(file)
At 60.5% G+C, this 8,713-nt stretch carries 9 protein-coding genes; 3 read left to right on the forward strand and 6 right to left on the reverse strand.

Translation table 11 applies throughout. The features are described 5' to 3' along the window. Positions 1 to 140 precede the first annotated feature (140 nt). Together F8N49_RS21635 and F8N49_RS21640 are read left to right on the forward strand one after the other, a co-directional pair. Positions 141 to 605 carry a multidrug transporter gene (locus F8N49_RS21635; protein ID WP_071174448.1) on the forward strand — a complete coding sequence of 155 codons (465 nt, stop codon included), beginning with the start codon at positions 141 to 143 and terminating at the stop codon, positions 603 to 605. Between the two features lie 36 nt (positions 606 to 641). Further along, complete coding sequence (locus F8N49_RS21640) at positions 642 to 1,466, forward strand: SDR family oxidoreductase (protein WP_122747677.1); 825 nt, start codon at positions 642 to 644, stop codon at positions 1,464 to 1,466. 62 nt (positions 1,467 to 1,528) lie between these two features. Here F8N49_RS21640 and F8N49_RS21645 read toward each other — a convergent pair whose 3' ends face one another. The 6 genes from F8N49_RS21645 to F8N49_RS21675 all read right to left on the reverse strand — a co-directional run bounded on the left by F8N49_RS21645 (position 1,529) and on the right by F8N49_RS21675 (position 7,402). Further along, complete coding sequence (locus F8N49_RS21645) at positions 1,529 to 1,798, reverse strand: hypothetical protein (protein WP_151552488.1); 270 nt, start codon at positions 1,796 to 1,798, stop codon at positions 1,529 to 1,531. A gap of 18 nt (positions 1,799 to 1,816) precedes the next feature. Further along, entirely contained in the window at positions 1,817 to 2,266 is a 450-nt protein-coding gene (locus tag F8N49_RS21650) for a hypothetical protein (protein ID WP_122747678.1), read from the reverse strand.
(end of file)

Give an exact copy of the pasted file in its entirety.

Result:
At 60.5% G+C, this 8,713-nt stretch carries 9 protein-coding genes; 3 read left to right on the forward strand and 6 right to left on the reverse strand.

Translation table 11 applies throughout. The features are described 5' to 3' along the window. Positions 1 to 140 precede the first annotated feature (140 nt). Together F8N49_RS21635 and F8N49_RS21640 are read left to right on the forward strand one after the other, a co-directional pair. Positions 141 to 605 carry a multidrug transporter gene (locus F8N49_RS21635; protein ID WP_071174448.1) on the forward strand — a complete coding sequence of 155 codons (465 nt, stop codon included), beginning with the start codon at positions 141 to 143 and terminating at the stop codon, positions 603 to 605. Between the two features lie 36 nt (positions 606 to 641). Further along, complete coding sequence (locus F8N49_RS21640) at positions 642 to 1,466, forward strand: SDR family oxidoreductase (protein WP_122747677.1); 825 nt, start codon at positions 642 to 644, stop codon at positions 1,464 to 1,466. 62 nt (positions 1,467 to 1,528) lie between these two features. Here F8N49_RS21640 and F8N49_RS21645 read toward each other — a convergent pair whose 3' ends face one another. The 6 genes from F8N49_RS21645 to F8N49_RS21675 all read right to left on the reverse strand — a co-directional run bounded on the left by F8N49_RS21645 (position 1,529) and on the right by F8N49_RS21675 (position 7,402). Further along, complete coding sequence (locus F8N49_RS21645) at positions 1,529 to 1,798, reverse strand: hypothetical protein (protein WP_151552488.1); 270 nt, start codon at positions 1,796 to 1,798, stop codon at positions 1,529 to 1,531. A gap of 18 nt (positions 1,799 to 1,816) precedes the next feature. Further along, entirely contained in the window at positions 1,817 to 2,266 is a 450-nt protein-coding gene (locus tag F8N49_RS21650) for a hypothetical protein (protein ID WP_122747678.1), read from the reverse strand.